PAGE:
You can do that while adopting positive aspects of board games: good first play experiences, playability, balance/fairness, relative ease to learn, and, in looking at one of the recent innovations in boardgaming, cooperative boardgames (like Pandemic, for instance) and applying it to D&D: not needing a DM, or, at least, being much easier to DM or have the potential to spread DMing duties among more than one player.... That'd be a dramatic innovation, if adopted (again, it's already been done, but either by actual board games, or by obscure RPGs).

I've said it before on these forums, but the 100%, pure unadulterated "gamists" who really don't want to engage RPGs on anything other than a tactical challenge level would really better be served moving to something else.
Yeah, there aren't any of those - rather, they already have done just that, if they ever tried RPGs at all.

You can have tactical game aspects AND shared narrative experiences in an RPG, but the farther you go towards the tactical game side, the harder it is to make a workable RPG.
Mere OneTrueWayism. An RPG is both Role Playing, /and/ Playing a Game. Go too far towards either, and you don't have a workable RPG anymore. You may have a great game or an entertaining shared storytelling workshop, but not an RPG.

The people who want the shared narrative aspects simply get frustrated, because they're spending too much time in the tactical portion of the game, and the tactical gamists just start to wonder why it's so much stinkin' work just to get to the "fun parts" of smashing orcs.
And the people who want both wonder why the other two can't get along... ;P

I'd be willing to posit that though there is some crossover between the self-identified "board game" and "RPG" crowds, the flow of cross over is vastly unequal. I'd bet that the vast majority of self-identified "RPG" players would also self-identify as "board gamers." Whereas I suspect only a small minority of "board gamers" also self-identify as "RPG-ers."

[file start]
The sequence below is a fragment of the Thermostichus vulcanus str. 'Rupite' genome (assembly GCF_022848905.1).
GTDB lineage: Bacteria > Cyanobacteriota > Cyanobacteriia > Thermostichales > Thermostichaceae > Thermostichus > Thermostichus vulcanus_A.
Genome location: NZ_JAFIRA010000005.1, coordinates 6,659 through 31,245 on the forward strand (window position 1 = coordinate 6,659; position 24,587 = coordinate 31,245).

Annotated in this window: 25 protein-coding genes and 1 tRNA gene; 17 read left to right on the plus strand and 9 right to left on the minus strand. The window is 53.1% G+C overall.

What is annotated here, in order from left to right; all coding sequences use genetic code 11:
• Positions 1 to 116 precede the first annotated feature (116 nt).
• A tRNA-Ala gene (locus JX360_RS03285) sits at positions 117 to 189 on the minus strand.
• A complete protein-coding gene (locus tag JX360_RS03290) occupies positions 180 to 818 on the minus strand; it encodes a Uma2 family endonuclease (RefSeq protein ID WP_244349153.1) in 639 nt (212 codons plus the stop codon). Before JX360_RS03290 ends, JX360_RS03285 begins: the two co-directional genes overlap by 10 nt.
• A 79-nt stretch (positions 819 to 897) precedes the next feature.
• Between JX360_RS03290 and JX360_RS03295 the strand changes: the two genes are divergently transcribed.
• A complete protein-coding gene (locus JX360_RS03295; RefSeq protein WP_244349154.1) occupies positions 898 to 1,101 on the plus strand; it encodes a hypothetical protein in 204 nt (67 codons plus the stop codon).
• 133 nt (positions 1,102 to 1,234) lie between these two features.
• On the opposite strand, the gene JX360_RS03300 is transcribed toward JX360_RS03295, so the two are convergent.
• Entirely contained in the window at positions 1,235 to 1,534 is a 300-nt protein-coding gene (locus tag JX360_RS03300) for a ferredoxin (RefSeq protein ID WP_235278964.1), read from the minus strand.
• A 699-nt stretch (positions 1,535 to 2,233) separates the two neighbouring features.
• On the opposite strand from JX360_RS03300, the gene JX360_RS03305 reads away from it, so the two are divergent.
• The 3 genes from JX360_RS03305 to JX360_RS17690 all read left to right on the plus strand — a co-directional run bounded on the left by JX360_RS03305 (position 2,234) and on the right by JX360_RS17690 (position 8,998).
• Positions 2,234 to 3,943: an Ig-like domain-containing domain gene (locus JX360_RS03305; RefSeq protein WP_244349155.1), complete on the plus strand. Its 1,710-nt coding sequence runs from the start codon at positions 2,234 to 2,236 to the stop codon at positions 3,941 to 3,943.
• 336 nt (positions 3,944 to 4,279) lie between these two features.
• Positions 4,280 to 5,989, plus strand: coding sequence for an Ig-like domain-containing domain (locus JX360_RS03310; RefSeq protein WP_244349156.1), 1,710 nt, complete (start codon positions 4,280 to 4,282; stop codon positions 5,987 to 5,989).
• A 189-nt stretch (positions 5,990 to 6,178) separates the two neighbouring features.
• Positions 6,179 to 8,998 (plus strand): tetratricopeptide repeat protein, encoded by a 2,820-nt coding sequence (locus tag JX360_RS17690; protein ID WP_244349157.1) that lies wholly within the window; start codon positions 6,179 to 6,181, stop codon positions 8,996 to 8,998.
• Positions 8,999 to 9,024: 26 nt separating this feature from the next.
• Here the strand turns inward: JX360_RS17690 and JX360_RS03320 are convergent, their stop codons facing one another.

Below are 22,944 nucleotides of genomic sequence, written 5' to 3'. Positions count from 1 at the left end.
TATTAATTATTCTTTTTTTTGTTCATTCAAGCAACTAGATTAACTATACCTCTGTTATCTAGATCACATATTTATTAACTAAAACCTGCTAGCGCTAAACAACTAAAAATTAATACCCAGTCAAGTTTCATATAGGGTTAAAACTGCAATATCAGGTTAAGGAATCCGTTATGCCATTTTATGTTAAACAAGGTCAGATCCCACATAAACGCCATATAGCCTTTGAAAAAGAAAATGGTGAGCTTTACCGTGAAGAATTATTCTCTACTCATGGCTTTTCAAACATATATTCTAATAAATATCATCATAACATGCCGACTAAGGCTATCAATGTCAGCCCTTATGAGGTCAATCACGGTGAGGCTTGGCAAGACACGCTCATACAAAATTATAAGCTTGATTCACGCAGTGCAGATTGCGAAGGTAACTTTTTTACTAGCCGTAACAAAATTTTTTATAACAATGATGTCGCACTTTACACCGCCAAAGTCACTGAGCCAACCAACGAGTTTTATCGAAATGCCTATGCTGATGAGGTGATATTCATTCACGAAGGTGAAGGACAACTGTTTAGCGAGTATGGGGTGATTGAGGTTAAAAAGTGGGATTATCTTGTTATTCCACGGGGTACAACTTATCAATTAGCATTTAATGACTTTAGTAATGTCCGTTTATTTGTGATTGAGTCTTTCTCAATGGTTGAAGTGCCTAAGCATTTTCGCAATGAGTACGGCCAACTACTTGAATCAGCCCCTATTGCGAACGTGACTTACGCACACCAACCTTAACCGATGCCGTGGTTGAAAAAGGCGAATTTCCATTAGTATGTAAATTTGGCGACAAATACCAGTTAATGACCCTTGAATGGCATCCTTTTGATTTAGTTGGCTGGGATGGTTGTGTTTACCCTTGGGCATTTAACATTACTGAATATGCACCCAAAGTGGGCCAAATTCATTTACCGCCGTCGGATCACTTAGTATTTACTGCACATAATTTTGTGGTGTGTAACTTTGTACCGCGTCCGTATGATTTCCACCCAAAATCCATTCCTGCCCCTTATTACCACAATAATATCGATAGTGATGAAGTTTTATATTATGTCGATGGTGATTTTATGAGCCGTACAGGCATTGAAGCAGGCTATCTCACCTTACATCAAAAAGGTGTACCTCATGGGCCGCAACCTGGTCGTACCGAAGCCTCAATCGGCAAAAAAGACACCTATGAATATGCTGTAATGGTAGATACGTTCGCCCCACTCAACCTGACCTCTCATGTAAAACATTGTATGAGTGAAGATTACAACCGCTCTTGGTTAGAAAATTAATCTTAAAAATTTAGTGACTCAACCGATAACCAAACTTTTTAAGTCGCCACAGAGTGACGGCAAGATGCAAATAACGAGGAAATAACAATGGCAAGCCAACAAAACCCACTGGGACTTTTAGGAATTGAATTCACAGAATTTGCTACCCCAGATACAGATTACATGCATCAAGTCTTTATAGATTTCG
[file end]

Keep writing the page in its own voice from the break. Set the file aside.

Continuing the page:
I'm in agreement, there. I've generally considered them 'bored games,' in the past, but starting with Catan, board games got more interesting, and once cooperative boardgames came out, I'm happy to be a 'board gamer,' too.
 

There's been a strong sense of a pendulum swinging on certain issues. 3e combat was too static, so 4e combat became dynamic and tactical, so 5e combat became fast. Then again, there are other aspects where it's just a straight trend - spellcasting just getting easier an easier with every edition, until, in 4e, it was no more risky or penalized to cast a ranged spell as any other ranged attack (like a bow), and, in 5e, where it's now easier to cast a spell in melee than to use a bow. On the DM side, yes, the pendulum has taken a longer swing from the player-empowerment of 3e & 4e, back to the DM empowerment of the classic game. Sounds like fun.
.

I am not sure I'd agree with you on spells. I am still dipping my toes in 5E so I can't comment on that edition but the original spell system was very simply in a lot of ways, particularly in the amount of text each spell had. In some ways, I think 3E was more complicated than 1e or 2e with spells. I think it depends on what aspects you are focusing on though in your assessment.
 

Jhaelen

First Post
I doubt it. VR might well be the next leap forward for video games (though I'm skeptical of that as well), but for TTRPGs I really can't see it. As mentioned above, one of the big problems with a lot of games is that they're just too much effort for the DM to prep and run.

But adding VR means that the DM can't just imagine the setting and run up a bunch of stats to use - now he has to turn graphics programmer as well? Some of us can barely throw together a hand-drawn map to help us follow the action!
Well, I was thinking more along the lines of a 'DM Mode' toolkit that was part of a VR D&D game, similar to what they did for 'Sword Coast Legends'. But maybe I've actually not been thinking far enough: I recall an article about a game(?) fair that featured a live demonstration on how to create a VR environment just by using gestures. Unfortunately, I don't remember who did the demonstration (I think someone from Unity...) or what fair it was. But on YouTube I found a video with a promising title: Create a Virtual Reality Game in Seven Minutes (Google Cardboard). Perhaps the idea that DMs might create their own 3d environments isn't so far-fetched, after all.